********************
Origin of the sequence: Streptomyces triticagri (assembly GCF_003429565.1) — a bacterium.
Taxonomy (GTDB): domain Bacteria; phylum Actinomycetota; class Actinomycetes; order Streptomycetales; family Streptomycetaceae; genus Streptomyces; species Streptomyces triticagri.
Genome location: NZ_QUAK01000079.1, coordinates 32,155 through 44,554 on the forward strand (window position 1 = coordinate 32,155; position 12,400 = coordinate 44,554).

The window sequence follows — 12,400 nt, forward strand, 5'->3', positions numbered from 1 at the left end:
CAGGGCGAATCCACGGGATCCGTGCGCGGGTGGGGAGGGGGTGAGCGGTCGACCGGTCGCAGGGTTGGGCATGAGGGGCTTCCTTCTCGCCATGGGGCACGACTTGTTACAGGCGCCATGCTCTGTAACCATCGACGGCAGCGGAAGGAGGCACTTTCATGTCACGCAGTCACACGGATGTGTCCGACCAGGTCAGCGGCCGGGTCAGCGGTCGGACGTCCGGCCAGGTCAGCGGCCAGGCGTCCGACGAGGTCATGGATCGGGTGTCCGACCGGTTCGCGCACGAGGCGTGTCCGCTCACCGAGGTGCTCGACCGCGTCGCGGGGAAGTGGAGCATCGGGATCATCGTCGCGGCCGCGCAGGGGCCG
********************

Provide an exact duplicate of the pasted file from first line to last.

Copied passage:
Origin of the sequence: Streptomyces triticagri (assembly GCF_003429565.1) — a bacterium.
Taxonomy (GTDB): domain Bacteria; phylum Actinomycetota; class Actinomycetes; order Streptomycetales; family Streptomycetaceae; genus Streptomyces; species Streptomyces triticagri.
Genome location: NZ_QUAK01000079.1, coordinates 32,155 through 44,554 on the forward strand (window position 1 = coordinate 32,155; position 12,400 = coordinate 44,554).

The window sequence follows — 12,400 nt, forward strand, 5'->3', positions numbered from 1 at the left end:
CAGGGCGAATCCACGGGATCCGTGCGCGGGTGGGGAGGGGGTGAGCGGTCGACCGGTCGCAGGGTTGGGCATGAGGGGCTTCCTTCTCGCCATGGGGCACGACTTGTTACAGGCGCCATGCTCTGTAACCATCGACGGCAGCGGAAGGAGGCACTTTCATGTCACGCAGTCACACGGATGTGTCCGACCAGGTCAGCGGCCGGGTCAGCGGTCGGACGTCCGGCCAGGTCAGCGGCCAGGCGTCCGACGAGGTCATGGATCGGGTGTCCGACCGGTTCGCGCACGAGGCGTGTCCGCTCACCGAGGTGCTCGACCGCGTCGCGGGGAAGTGGAGCATCGGGATCATCGTCGCGGCCGCGCAGGGGCCG